DGL is a natural substance found in many plants and trees. Its chemical structure resembles that of caffeine, but without any psychoactive effect. It has been used since ancient times to treat pain and fever. However, its use was restricted because it caused diarrhea and vomiting when taken in large doses. Today, dgl is available over the counter at pharmacies or health food stores. Some studies have shown that dgl may reduce acid reflux symptoms in some patients who are prone to them. Other studies show no such benefit. There are several different types of dgl. They all contain caffeine, which makes them popular among coffee drinkers. The most common type contains only caffeine and is called dextro-dextrin. This type is sold under brand names like “Caffeine Free” or “Natural.” A second type contains both caffeine and other ingredients, called dextro-dextrin. These types are often sold under brand names like “Caffeine Free +” or “Dextro-Dextrin.” A third type of dgl is known as a triphasic product. Triphasic products contain three or more active ingredients. These ingredients include varying amounts of dgl, guaifenesin, and doxylamine succinate. DGL manufacturers claim their products will relieve the symptoms of acid reflux by two different mechanisms: They will coat the esophagus, preventing stomach acid from coming in contact with it.
They will relax the lower esophageal sphincter, allowing the contents of the stomach to flow into the esophagus with less resistance. In theory, this will enable acid reflux sufferers to sleep without having their symptoms triggered. We have found no studies showing any of these claims to have any real scientific basis.
In fact, most of these claims are made by marketers rather than researchers. It is also worth pointing out that dgl is not an anti-acid medication such as Prilosec, Zantac or Prevacid. It does not reduce the amount of acid produced in the stomach. Given this lack of evidence, we are left to guess as to how dgl is supposed to work in patients with acid reflux. The most likely explanation is that they are intended to coat the esophagus with a protective barrier. This barrier should be strong enough to resist the effects of stomach acid and prevent it from coming into contact with the esophagus. In theory, this type of coating should work for acid reflux. But there is no scientific evidence proving that it does. Using dgl for acid reflux also poses some risks that may not be immediately apparent. The first is that dgl can have the side effect of causing nausea and vomiting. If this occurs during the night when you are asleep, you may not be able to get yourself to the bathroom in time. This could lead to accidental poisoning if the vomit contains any dgl. This could potentially be very harmful. The second risk is more serious. Some people with acid reflux disease also have esophageal cancer. Using dgl could mask the symptoms of this cancer, making it more difficult to diagnose. If the dgl were discontinued because it was not working, and esophageal cancer was the true cause of the problem, the cancer could advance to a stage where it could no longer be treated. This is a relatively uncommon problem, but it is a real one. If you have acid reflux disease and are thinking about trying dgl, you should tell your doctor before taking it. This way, you can avoid both of the potential problems described above.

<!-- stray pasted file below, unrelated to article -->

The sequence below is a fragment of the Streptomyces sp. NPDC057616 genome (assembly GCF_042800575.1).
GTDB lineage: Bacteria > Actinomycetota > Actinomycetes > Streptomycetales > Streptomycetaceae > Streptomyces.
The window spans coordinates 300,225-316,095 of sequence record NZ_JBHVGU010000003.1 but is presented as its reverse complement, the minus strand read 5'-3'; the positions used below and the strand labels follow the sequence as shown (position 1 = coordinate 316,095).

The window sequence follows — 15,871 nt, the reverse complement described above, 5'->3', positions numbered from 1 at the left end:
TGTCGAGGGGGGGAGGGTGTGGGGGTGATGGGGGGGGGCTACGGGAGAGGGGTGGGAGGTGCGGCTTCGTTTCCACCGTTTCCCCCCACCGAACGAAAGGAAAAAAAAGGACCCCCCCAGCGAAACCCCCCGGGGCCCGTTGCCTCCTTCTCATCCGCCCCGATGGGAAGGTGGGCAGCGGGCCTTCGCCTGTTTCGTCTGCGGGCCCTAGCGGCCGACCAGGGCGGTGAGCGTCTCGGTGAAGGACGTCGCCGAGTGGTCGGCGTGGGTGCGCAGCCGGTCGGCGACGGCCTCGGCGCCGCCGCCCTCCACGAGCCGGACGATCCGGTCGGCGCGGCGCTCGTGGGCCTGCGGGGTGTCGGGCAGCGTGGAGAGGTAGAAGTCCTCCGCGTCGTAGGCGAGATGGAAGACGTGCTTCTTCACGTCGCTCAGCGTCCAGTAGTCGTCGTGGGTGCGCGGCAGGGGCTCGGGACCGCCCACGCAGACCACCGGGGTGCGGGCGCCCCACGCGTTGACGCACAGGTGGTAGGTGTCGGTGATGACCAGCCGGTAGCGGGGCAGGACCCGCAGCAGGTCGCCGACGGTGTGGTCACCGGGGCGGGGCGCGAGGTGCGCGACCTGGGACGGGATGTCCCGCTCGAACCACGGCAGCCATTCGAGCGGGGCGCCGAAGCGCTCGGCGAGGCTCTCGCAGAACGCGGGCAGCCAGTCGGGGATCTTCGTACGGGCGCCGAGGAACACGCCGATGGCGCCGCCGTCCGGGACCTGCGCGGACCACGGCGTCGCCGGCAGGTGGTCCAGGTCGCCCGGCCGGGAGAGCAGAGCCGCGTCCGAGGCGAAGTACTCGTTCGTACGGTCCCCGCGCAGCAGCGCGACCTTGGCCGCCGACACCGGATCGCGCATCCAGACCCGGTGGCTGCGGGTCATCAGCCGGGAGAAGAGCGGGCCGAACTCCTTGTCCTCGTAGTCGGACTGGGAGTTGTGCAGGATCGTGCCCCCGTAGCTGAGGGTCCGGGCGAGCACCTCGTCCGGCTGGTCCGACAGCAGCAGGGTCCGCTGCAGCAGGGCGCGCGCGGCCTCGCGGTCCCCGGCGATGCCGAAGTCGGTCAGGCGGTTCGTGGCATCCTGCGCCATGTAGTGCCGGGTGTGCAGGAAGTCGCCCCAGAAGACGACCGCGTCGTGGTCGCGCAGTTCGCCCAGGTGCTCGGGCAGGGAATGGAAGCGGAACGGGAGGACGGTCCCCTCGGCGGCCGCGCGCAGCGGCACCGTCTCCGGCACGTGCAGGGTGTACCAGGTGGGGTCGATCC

Days of our Lives spoilers reveal that EJ will try to help his daughter as best he can but his obsession with Sami is going to work against him. Sami is not going to want to hear anything he has to say and she’s going to turn his offer down flat.
More than that, she may even try to expose some of the DiMera family’s dirty secrets if he pushes her too hard.
Will he be able to handle this?
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The paternity of Ciara is going to be central in the months ahead on Days of Our Lives. The baby is currently being held by Theo but the question remains as to whether or not she will end up with him long term.
Will this be the thing that ultimately forces Jennifer and Theo to reunite?
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Sources & references used in this article:
Deglycyrrhizinated Licorice (DGL) for Acid Reflux by S Hood – howtotreatheartburn.com
Prevention of symptoms of gastric irritation (GERD) using two herbal formulas: an observational study by R Setright – Journal of the Australian Traditional-Medicine …, 2017 – search.informit.com.au
Naturopathic Treatment of Gastrointestinal Dysfunction in the Setting of Parkinson’s Disease by EM Neiworth-Petshow… – Integrative Medicine: A …, 2018 – ncbi.nlm.nih.gov
Heartburn/GERD and Licorice by FD Hyman, NY Times – foundhealth.com